Born in 1953 in Montevideo, Uruguay, but lived most of his life in Buenos Aires, Argentina.
1971 -1975: Universidad de Belgrano, Buenos Aires, Argentina (sociology)
1983: After having spent a few years writing poetry and short stories, he started painting and drawing (self-taught).
1988: Moved to U.S.
Selected Solo Exhibitions:
2009 Craighead Green Gallery, Dallas, Texas.
2008 Migration Gallery, Charlotteville, Virginia.
2008 Gallery Bienvenu, New Orleans, Louisiana.
2007: Paintings, Iturralde Gallery, Los Angeles, CA
2006: Berman/Turner Projects, Santa Monica, CA
2004: 7 Paintings, Iturralde Gallery, Los Angeles, CA
2002: Morocco, Iturralde Gallery, Los Angeles, CA
2000: Recent Work, Iturralde Gallery, Los Angeles, CA
1997: Arturo Mallmann: Recent Work, Iturralde Gallery, Los Angeles, CA
1996: Man of the Underground, Milagros Gallery, San Antonio, TX
1996: Arturo Mallmann 1993-1996, Peppers Art Gallery, University of Redlands, Redlands, CA
1995: Paintings of the End of the Millennium, Iturralde Gallery, Los Angeles, CA
1993: Paintings of the New Los Angeles, Antioch University, Los Angeles, CA
1987: Paintings and Painted Wood Assemblages, Galería "Paseo de las Artes", Buenos Aires, Argentina.
Recent Group Exhibitions:
2009 New Discoveries, Butters Gallery, Ltd, Portland, OR
2006: Journey Home, Migration: A Gallery, Charlottesville, VA
2003: Two Uruguyan Artists, Gallery International, Baltimore, MD.
2002: December Invitational, Nüart Gallery, Santa Fe, NM.
2001: Modern and Contemporary Latin American Art, Louis Stern Fine Arts, Los Angeles, CA
Angels Night Benefit Auction, Beverly Hills, CA
Living With LA Art, an Acquired Taste, El Pueblo Gallery, Los Angeles, CA
Mallmann Moves Toward Light at End of the Tunnel, Holly Myers, Art Reviews, The Los Angeles Times, Los Angeles, California, April 26, 2002
Arturo Mallmann, Orville O. Clarke, Jr., Reviews, ArtScene, Los Angeles, California, April, 1995
Arturo Mallmann: The Urban Landscape as Visual Metaphor, Margarita Nieto, Presentation, Iturralde Gallery, Los Angeles, California,March, 1995
Lo Mejor de L.A., La Opinion, Los Angeles, California, July 15, 1994
Three ponder the direction the modern world is taking, Robert Pincus, Reviews, The San Diego Union- Tribune, San Diego, California, March 10, 1994
Artists You Should Know, Margarita Nieto, Reviews, ArtScene, Los Angeles, California, October, 1993
Reshaping L.A. offers post-riot optimism, Peter Frank, Art Review, Press Telegram, Los Angeles, California, October 3, 1993
Public Collections :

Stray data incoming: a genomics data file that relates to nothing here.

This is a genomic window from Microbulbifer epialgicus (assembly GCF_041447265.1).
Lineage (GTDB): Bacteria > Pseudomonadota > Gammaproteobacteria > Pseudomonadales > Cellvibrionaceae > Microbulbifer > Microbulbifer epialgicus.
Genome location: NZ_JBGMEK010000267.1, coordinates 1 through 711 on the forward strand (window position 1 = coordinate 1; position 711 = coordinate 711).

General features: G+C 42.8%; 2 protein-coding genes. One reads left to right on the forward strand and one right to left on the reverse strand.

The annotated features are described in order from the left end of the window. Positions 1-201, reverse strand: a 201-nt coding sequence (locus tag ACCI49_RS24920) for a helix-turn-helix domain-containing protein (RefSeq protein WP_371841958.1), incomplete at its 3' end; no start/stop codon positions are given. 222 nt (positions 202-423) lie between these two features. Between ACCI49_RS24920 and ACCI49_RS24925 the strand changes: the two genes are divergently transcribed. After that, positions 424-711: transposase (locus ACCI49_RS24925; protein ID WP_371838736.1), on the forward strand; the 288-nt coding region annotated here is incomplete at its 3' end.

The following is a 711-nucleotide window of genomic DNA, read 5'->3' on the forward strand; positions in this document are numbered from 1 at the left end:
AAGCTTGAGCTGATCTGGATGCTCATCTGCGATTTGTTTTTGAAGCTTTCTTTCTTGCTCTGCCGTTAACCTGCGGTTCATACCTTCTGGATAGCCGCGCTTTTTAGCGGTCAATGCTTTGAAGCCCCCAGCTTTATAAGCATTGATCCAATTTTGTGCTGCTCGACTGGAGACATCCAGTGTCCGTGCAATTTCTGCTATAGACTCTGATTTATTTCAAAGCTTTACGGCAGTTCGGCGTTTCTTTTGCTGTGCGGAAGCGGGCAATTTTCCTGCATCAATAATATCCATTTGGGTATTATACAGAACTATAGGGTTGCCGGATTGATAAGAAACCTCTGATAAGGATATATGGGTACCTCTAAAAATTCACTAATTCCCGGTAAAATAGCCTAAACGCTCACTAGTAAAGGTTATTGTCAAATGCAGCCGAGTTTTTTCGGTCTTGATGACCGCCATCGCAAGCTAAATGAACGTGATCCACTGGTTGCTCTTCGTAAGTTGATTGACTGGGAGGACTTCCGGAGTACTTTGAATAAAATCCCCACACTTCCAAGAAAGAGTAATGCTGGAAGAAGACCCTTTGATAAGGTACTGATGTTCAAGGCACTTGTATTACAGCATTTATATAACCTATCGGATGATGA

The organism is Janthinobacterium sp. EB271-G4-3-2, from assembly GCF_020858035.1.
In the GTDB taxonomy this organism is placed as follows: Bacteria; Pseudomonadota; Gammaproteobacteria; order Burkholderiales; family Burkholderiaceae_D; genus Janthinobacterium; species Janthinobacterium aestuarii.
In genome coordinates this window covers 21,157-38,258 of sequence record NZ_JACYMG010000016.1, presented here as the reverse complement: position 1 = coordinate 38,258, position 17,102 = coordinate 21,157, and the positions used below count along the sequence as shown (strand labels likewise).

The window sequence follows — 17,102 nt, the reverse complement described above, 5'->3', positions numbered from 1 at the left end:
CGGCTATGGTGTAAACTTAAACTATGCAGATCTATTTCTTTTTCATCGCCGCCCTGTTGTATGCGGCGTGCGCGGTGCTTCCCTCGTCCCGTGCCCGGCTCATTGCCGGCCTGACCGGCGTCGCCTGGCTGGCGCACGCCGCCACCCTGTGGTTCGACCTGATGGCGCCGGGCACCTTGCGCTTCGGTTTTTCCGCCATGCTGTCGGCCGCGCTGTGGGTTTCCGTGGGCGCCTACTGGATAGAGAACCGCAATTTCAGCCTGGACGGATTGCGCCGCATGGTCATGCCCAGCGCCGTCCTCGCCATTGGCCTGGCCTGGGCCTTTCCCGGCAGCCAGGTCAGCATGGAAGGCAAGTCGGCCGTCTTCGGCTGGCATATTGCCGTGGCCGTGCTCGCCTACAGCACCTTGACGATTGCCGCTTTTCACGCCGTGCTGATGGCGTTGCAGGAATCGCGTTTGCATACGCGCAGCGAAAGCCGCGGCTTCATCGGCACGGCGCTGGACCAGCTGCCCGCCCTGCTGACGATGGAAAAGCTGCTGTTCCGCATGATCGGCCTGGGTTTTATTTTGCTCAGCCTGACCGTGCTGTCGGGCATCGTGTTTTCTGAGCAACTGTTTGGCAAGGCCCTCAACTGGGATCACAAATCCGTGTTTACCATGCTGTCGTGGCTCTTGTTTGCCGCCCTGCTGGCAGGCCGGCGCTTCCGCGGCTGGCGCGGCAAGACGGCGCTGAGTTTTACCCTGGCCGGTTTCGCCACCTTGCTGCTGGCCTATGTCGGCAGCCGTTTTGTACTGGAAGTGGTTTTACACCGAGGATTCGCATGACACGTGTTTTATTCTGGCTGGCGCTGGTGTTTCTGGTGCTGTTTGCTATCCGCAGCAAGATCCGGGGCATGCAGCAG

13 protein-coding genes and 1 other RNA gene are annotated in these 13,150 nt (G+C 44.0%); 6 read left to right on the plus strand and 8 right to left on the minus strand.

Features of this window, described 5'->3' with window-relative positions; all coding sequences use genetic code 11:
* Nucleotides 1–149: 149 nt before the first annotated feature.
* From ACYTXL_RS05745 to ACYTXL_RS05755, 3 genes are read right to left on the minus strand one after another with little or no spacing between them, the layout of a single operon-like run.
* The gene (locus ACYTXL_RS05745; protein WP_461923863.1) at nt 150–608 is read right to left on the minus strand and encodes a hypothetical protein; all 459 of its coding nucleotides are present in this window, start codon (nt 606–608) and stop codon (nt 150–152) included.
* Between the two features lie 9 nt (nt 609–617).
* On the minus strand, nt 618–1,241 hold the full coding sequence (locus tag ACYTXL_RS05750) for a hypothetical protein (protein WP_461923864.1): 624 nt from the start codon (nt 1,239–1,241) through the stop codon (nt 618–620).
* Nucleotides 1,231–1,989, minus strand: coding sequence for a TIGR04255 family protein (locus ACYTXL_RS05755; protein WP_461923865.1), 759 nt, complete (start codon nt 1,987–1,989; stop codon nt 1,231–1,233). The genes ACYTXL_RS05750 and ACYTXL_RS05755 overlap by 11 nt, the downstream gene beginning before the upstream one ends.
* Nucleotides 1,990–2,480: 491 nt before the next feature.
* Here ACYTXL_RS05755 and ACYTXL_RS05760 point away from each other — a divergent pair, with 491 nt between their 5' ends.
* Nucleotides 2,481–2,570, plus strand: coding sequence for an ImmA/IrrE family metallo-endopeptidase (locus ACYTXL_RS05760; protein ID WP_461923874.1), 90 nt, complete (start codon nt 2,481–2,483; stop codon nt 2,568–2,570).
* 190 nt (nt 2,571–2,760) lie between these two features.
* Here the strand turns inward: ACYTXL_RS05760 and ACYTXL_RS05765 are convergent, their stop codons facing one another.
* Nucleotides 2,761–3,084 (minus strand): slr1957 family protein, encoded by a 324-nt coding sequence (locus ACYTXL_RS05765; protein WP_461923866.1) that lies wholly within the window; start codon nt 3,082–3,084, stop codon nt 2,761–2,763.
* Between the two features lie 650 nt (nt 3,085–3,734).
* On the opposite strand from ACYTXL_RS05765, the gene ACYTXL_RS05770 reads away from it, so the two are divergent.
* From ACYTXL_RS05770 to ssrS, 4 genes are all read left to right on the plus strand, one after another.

University of Central Florida, Orlando, FL
Art Statement Since I was a kid I always wanted to go to places where I could look very far away, be it the mountains, the ocean or the never-ending horizon of the Argentinean Pampas. I never knew what to say when people asked me what was I looking at. I guess that what I liked was precisely that there was nothing in particular to look at, it was a great feeling of liberation for my frequently turbulent soul. When I start a painting my first motivation is to develop a space that presents no barriers for the eyes. That is why depth is so important to me. For many years I've been developing a technique that more than creating an illusion of depth, it rather transforms the painting in a real three-dimensional space. This technique consists of innumerable layers of translucent acrylic colors applied between several coats of clear epoxy resin. One coat of the resin equals around fifty coats of varnish, so after a few coats of resin you can build up the surface of the painting up to an inch thick or more. The interaction of all these layers of colors between the coats of clear resin not only increases the depth, it also creates a much more vibrating final effect than the one you get when the colors are applied one on top of the other, without anything in between. When I finish a painting it is difficult sometimes to tell which is the dominant color. You can say it is green or red but if you look carefully you see that whatever color you are looking at it is not just that color, but the result of multiple interactions instead. I place the human beings that appear in my paintings very far away from the viewer, usually so close to the horizon that they frequently look on the verge of disappearing. I do that not only to further increase the depth but also because I want those human beings to be surrounded by a vast, naked and mysterious universe that presents no distractions, very different from the urban environment where most people spend their lives these days, an environment that is hopefully more conducive to approach our deepest selves. Arturo Mallmann 2007